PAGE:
So-called “junk fees” – also known as service charges, termination fees, convenience fees and administrative costs – can take you by surprise, turning a good deal into a ripoff. While the federal government has recently taken aim at such fees, it’s up to you, the consumer, to read the fine print and beware of hidden charges. Here are a few tips.
Where to look for junk fees
Hidden fees are often buried in the tiny type of an agreement. Many show up at the end of the transaction.
- Service charges are tacked onto the advertised price. Essentially, the company hides the actual price of the good or service by offering a discount, then regaining the real cost with added fees.
- A package of additional products or services the consumer didn’t ask for is “already installed” and cannot be removed. Car dealerships are prone to this.
- Early termination fees if a consumer isn’t satisfied with the service and cancels.
- Airlines may charge extra for luggage, seat assignments, food and other amenities once considered part of the regular ticket price.
What you can do about hidden fees
- Research companies before hiring them. Check online reviews but be savvy about it. A 5-star average on 400 reviews means something, but a 5-star review from a handful of customers doesn’t hold as much weight.
- When negotiating with a salesperson for a product or service, ask for a complete list of fees, taxes and service charges that will be added on to the advertised price.
- Challenge any surprises and be willing to walk away from the deal. The prospect of losing the deal often motivates a seller to waive some charges.
- After the salesperson gives you a final price, carefully read the agreement before authorizing it. Don’t be hurried into signing before reading the fine print.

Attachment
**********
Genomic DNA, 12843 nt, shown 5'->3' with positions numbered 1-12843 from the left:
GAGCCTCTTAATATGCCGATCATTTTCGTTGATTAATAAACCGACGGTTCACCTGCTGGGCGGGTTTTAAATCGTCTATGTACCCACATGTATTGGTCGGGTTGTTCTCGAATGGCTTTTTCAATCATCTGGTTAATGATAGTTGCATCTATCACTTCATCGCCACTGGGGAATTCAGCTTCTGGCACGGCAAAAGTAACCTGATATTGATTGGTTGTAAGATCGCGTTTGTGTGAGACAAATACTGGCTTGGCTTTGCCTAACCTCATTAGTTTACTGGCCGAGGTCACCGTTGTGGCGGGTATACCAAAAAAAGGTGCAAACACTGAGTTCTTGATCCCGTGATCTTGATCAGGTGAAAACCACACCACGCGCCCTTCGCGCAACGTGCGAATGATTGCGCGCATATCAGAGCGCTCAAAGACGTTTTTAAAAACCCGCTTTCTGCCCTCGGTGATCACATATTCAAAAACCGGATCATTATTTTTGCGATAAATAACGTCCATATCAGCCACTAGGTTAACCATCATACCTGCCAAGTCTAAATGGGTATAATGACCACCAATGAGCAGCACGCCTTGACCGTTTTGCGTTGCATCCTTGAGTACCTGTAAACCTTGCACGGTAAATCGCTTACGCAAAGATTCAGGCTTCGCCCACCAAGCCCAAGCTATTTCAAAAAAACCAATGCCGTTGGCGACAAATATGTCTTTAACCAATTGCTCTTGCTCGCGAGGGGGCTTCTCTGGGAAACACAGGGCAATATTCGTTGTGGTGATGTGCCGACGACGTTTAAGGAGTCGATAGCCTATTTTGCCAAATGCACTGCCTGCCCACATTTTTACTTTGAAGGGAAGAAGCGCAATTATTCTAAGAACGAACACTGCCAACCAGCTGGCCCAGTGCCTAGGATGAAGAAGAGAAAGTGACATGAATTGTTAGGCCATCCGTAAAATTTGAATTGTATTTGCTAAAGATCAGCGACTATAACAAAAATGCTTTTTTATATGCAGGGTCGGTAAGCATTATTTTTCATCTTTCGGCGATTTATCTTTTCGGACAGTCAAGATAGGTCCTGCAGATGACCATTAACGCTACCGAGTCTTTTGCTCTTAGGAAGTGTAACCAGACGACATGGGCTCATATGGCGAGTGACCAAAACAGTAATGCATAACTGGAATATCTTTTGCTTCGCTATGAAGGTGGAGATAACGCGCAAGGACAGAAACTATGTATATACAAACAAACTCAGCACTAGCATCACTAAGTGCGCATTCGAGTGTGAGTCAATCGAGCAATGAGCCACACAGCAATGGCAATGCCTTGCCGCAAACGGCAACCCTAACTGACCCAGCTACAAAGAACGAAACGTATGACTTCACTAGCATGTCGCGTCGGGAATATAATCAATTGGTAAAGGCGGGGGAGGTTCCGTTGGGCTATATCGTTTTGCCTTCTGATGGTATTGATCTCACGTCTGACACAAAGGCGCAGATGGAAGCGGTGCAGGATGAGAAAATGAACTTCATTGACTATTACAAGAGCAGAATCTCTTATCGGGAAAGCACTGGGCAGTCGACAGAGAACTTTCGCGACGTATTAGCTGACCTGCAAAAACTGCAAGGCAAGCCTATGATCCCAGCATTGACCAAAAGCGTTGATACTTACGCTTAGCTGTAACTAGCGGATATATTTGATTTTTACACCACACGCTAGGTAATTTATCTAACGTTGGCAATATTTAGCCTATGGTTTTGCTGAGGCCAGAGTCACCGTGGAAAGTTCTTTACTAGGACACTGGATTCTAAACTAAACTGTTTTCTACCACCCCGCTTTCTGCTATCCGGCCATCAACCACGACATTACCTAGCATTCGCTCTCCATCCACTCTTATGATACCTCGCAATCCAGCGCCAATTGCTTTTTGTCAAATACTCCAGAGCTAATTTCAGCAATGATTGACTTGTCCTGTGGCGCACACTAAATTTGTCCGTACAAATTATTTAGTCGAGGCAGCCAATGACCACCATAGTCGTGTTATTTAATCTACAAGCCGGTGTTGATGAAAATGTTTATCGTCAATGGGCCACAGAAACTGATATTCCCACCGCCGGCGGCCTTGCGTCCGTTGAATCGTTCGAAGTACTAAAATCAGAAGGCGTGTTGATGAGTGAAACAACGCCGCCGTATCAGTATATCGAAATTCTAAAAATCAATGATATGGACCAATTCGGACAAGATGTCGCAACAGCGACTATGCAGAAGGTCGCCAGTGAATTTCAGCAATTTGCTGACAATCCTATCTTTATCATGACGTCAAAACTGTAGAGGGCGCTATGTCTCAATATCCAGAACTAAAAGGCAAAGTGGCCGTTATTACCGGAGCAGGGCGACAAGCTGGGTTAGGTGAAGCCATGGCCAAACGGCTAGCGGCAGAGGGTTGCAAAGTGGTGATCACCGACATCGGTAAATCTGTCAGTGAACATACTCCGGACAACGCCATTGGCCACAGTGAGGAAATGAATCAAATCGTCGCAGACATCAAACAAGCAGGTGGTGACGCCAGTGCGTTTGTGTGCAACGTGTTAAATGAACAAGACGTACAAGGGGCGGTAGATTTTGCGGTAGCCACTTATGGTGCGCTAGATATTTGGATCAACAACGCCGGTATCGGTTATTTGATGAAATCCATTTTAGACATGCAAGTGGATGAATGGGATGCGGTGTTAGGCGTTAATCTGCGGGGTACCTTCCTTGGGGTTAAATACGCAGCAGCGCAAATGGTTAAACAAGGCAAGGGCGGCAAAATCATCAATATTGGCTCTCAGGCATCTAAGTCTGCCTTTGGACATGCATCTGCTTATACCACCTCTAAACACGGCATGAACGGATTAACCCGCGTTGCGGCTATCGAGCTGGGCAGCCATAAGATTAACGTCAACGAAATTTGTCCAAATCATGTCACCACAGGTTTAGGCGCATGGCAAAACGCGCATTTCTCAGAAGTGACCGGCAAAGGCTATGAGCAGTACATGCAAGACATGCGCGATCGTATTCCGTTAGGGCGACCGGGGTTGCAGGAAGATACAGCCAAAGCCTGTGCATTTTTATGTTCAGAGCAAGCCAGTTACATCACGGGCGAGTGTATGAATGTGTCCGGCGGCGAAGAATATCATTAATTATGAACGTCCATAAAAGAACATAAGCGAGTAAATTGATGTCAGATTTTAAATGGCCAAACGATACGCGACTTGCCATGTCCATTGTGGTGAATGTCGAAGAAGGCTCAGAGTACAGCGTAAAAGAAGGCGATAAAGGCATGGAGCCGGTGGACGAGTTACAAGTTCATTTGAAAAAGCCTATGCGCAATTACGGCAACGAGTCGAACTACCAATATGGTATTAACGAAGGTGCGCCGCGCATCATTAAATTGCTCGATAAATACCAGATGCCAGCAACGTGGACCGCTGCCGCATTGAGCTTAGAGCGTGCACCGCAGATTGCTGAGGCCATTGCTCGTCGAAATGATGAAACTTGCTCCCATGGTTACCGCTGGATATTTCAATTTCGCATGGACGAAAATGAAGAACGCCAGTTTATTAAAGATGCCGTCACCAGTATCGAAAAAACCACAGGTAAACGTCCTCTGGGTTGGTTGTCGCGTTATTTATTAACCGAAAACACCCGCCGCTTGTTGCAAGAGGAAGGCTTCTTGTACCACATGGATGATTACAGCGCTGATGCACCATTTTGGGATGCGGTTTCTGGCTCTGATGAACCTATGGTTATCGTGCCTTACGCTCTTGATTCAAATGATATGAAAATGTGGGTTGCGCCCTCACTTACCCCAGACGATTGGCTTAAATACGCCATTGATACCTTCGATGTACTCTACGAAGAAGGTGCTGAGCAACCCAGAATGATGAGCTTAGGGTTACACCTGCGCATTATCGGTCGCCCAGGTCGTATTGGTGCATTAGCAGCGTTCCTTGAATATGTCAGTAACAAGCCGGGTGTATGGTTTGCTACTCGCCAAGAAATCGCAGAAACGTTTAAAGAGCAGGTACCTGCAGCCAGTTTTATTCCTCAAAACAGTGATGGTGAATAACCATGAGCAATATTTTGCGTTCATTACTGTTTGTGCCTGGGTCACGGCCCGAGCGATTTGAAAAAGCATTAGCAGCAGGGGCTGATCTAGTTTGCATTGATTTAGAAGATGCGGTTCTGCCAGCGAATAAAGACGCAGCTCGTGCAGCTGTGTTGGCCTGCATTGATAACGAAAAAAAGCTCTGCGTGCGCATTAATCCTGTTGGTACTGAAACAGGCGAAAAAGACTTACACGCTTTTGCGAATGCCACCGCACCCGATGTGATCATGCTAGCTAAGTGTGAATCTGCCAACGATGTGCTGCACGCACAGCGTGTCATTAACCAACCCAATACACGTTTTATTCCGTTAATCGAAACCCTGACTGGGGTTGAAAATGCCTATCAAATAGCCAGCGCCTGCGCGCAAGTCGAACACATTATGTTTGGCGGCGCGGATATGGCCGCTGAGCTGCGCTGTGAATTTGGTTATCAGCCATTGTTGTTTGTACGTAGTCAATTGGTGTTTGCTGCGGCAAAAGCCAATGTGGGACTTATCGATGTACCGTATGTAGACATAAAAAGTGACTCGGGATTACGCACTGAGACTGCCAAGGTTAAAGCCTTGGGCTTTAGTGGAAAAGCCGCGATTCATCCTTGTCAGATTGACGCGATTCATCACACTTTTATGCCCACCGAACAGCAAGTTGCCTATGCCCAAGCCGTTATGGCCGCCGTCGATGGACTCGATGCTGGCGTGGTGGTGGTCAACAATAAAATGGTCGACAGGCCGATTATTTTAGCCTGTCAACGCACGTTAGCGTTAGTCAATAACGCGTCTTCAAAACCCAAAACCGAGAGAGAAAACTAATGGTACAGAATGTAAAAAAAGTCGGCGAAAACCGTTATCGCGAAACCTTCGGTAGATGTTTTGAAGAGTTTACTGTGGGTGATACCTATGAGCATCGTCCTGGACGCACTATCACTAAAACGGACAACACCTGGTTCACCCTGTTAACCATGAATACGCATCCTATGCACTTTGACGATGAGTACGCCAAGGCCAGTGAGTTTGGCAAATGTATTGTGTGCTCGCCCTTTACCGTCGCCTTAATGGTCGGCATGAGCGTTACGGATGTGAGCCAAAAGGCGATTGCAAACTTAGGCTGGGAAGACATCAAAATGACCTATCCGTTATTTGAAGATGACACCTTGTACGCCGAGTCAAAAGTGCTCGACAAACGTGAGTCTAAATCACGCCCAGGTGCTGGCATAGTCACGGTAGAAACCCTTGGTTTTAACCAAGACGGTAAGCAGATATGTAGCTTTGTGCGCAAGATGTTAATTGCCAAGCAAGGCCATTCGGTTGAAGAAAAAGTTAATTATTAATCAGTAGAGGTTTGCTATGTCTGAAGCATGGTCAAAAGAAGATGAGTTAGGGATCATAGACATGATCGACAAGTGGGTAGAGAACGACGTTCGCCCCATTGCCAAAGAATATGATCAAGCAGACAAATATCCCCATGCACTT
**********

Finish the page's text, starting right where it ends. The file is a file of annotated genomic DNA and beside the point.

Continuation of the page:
After the agreement
Keep your records. If the agreement is signed digitally, request a digital copy and file it for safekeeping.
With any monthly service, such as cable or cell phone coverage, read your bill each month to ensure you didn’t miss anything during the sales process. Call customer service and dispute any surprises.
When you have a complaint
Contact the vendor and request a financial remedy. If that doesn’t work, ask to speak with a supervisor. Always maintain your composure. Finally, document your conversations, including names and dates.
If these steps don’t work, go outside the organization. The Better Business Bureau, the consumer arm of your state attorney general’s office or a state agency that regulates the business in question are all potential resources.
For example, if you file a complaint with the BBB, the organization will contact the business and seek to mediate a settlement. Cooperate with that process. If the offending business makes a reasonable effort to work with you, even if it means a compromise agreement, the BBB will note that for future consumers visiting its site. The complaint history is on the BBB site for future consumers to see.
The Federal Trade Commission, which is currently working on making it easier to cancel monthly subscription services, also offers tips, sample complaint letters, and other ideas on handling problematic businesses.
Related – Plugging a Budget Leak: Review Your Subscriptions